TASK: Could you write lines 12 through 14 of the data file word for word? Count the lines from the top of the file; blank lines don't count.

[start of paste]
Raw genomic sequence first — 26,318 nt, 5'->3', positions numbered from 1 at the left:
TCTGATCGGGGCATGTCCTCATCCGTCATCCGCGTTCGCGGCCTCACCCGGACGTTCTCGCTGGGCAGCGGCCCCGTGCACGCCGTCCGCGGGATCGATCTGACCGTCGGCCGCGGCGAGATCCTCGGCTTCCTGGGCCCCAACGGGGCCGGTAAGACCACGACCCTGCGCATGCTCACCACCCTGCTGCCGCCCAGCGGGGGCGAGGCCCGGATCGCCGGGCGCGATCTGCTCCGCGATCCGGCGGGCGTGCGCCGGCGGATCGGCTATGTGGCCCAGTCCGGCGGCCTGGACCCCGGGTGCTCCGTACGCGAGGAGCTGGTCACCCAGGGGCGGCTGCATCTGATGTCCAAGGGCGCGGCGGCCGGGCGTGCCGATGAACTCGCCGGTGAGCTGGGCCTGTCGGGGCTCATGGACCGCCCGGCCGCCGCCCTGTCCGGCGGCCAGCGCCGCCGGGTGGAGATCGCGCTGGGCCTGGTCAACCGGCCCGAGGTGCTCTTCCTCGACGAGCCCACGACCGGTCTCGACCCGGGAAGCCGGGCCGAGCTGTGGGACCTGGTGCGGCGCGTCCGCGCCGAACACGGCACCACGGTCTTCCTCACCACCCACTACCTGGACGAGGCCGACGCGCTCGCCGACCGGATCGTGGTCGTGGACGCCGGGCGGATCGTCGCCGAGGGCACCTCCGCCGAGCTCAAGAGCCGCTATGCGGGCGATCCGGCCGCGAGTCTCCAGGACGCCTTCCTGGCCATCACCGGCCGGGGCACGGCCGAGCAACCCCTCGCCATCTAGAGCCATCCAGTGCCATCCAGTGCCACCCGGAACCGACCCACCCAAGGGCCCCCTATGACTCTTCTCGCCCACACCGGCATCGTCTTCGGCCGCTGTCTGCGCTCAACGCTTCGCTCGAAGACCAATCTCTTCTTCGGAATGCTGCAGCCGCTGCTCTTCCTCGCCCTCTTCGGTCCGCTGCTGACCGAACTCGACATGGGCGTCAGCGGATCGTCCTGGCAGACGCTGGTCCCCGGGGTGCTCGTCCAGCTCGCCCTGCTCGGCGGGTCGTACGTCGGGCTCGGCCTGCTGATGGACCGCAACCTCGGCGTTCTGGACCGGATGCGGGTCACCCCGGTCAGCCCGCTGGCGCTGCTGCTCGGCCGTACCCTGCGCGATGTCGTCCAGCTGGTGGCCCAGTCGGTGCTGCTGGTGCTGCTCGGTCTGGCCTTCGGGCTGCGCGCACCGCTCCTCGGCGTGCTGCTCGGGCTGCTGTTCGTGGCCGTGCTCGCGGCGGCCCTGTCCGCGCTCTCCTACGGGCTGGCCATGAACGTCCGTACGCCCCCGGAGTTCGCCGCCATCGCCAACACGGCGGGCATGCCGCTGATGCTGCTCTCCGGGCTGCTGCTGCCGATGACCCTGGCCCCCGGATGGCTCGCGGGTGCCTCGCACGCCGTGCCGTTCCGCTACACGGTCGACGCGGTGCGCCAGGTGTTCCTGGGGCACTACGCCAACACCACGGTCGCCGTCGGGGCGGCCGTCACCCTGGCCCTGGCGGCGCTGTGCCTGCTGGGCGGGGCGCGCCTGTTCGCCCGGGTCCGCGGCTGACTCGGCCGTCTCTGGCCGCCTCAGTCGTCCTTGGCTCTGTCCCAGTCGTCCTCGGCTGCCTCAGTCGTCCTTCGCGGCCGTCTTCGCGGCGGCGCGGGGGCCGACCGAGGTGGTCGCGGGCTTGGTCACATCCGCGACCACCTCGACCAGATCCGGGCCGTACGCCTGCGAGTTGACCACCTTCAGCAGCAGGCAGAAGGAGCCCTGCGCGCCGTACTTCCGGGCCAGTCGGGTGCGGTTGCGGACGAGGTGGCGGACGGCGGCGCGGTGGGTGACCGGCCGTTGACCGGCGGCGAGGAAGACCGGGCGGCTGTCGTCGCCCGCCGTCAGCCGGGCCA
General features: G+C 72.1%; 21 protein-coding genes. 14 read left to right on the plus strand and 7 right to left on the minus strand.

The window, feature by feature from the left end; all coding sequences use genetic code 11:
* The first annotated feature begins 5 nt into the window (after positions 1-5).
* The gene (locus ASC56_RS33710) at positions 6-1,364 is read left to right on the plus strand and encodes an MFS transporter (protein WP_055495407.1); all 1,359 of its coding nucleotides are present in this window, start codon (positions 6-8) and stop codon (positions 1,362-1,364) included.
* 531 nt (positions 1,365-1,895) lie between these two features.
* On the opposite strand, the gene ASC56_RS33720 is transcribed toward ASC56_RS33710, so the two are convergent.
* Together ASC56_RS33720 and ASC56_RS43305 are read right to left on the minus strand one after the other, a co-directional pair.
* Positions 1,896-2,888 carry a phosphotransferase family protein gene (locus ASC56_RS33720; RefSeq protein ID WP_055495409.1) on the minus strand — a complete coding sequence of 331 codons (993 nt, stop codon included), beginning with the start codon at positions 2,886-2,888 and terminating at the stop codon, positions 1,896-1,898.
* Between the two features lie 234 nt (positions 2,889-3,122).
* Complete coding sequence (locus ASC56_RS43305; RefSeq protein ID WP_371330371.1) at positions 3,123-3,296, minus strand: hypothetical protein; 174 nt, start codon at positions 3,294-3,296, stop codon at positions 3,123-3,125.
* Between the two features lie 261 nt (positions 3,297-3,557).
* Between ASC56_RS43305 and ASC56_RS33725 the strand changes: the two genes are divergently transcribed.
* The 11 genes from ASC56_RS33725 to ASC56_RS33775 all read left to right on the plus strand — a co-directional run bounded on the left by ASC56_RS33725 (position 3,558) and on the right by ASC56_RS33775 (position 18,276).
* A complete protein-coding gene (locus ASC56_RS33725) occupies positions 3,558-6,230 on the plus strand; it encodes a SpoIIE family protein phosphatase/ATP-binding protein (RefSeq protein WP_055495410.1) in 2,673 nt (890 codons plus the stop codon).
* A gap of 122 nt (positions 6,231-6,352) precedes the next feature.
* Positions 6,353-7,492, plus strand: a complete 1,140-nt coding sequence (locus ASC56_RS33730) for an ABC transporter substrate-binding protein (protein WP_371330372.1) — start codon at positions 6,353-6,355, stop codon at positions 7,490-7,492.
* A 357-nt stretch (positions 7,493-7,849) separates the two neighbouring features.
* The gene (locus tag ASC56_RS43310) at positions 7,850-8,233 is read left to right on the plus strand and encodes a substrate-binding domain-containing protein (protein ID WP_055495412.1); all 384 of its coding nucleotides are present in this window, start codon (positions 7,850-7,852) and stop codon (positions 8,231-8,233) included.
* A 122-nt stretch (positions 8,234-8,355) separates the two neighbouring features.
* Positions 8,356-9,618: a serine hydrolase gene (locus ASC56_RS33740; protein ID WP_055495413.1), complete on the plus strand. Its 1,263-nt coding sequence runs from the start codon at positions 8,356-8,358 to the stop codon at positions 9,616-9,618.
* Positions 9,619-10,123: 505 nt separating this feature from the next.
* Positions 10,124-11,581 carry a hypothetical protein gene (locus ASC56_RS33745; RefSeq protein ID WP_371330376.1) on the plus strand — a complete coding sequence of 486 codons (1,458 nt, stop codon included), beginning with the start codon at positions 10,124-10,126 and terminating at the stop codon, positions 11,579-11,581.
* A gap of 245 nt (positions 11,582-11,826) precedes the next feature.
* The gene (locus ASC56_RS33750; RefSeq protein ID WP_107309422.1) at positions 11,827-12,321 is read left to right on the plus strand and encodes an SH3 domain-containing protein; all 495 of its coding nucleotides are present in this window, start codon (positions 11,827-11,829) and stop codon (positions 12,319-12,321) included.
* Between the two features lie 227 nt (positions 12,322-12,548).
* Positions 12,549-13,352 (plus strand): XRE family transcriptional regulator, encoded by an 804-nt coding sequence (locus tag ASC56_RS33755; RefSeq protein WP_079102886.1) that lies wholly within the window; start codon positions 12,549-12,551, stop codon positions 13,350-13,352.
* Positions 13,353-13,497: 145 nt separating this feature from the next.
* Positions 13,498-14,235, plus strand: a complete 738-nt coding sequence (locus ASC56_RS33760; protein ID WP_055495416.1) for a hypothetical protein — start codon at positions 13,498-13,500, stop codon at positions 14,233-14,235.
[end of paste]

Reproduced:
* Complete coding sequence (locus ASC56_RS43305; RefSeq protein ID WP_371330371.1) at positions 3,123-3,296, minus strand: hypothetical protein; 174 nt, start codon at positions 3,294-3,296, stop codon at positions 3,123-3,125.
* Between the two features lie 261 nt (positions 3,297-3,557).
* Between ASC56_RS43305 and ASC56_RS33725 the strand changes: the two genes are divergently transcribed.